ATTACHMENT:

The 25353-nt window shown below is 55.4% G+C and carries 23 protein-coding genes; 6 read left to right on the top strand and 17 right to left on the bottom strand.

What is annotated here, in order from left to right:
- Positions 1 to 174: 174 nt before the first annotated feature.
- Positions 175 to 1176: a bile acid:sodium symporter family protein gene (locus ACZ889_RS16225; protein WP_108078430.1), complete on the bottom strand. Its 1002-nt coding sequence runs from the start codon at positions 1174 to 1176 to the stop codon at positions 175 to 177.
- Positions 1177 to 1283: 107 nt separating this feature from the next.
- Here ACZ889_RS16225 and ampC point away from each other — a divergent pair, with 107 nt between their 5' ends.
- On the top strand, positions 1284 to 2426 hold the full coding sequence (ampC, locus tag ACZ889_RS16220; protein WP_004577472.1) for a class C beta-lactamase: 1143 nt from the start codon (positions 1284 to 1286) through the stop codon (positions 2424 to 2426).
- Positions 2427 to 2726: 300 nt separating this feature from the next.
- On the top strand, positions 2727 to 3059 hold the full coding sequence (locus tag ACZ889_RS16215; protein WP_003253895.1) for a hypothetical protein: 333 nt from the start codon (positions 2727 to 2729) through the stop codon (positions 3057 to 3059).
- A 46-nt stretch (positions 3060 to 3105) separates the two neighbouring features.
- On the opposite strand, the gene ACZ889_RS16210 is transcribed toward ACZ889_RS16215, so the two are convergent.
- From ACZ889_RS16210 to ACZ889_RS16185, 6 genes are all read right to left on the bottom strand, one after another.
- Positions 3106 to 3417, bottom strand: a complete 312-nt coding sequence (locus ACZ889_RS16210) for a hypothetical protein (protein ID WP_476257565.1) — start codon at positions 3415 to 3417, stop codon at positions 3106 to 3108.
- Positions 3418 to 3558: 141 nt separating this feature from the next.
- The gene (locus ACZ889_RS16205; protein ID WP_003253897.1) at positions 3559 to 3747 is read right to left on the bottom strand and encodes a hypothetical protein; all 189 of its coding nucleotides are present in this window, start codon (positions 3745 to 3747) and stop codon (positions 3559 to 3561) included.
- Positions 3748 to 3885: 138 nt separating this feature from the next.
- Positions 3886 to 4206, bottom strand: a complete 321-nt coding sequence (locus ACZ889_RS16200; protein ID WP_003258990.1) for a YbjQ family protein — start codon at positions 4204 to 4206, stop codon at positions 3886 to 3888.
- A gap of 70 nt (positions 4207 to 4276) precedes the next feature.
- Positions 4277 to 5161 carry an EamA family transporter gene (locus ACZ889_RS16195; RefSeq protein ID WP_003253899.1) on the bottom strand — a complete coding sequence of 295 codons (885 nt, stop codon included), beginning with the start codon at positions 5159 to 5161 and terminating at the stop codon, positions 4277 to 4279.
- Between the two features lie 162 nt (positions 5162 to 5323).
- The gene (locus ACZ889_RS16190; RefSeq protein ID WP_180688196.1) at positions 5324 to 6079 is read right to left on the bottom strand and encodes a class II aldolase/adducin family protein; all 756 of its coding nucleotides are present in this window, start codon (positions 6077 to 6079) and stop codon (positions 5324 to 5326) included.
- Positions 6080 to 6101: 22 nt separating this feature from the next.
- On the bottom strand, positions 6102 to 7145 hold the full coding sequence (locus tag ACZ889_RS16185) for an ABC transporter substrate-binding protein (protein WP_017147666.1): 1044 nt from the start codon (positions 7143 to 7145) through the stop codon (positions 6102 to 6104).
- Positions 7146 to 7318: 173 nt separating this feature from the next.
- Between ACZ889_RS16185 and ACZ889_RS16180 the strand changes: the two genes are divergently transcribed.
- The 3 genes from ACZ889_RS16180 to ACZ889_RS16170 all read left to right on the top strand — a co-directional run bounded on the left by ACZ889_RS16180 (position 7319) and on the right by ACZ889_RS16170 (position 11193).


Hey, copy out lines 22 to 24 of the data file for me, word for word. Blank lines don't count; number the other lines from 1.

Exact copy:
- Positions 6080 to 6101: 22 nt separating this feature from the next.
- On the bottom strand, positions 6102 to 7145 hold the full coding sequence (locus tag ACZ889_RS16185) for an ABC transporter substrate-binding protein (protein WP_017147666.1): 1044 nt from the start codon (positions 7143 to 7145) through the stop codon (positions 6102 to 6104).
- Positions 7146 to 7318: 173 nt separating this feature from the next.